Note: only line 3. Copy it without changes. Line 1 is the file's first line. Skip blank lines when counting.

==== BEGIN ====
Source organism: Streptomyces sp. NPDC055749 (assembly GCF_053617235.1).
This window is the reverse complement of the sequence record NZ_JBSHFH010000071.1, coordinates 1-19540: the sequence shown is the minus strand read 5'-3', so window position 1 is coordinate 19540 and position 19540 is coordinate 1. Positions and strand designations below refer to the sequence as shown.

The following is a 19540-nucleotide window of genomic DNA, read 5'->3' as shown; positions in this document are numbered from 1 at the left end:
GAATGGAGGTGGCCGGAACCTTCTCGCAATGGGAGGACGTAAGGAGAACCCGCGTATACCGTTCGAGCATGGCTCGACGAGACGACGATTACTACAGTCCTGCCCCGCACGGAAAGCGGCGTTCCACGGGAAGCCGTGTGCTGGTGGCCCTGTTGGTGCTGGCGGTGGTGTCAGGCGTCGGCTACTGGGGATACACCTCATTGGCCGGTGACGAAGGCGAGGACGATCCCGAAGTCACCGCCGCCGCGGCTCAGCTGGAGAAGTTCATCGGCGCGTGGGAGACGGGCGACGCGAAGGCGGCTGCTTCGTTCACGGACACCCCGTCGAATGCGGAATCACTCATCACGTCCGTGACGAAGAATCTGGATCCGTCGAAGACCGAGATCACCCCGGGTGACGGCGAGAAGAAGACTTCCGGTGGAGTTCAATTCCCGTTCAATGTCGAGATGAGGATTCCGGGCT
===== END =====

The following is a 19540-nucleotide window of genomic DNA, read 5'->3' as shown; positions in this document are numbered from 1 at the left end: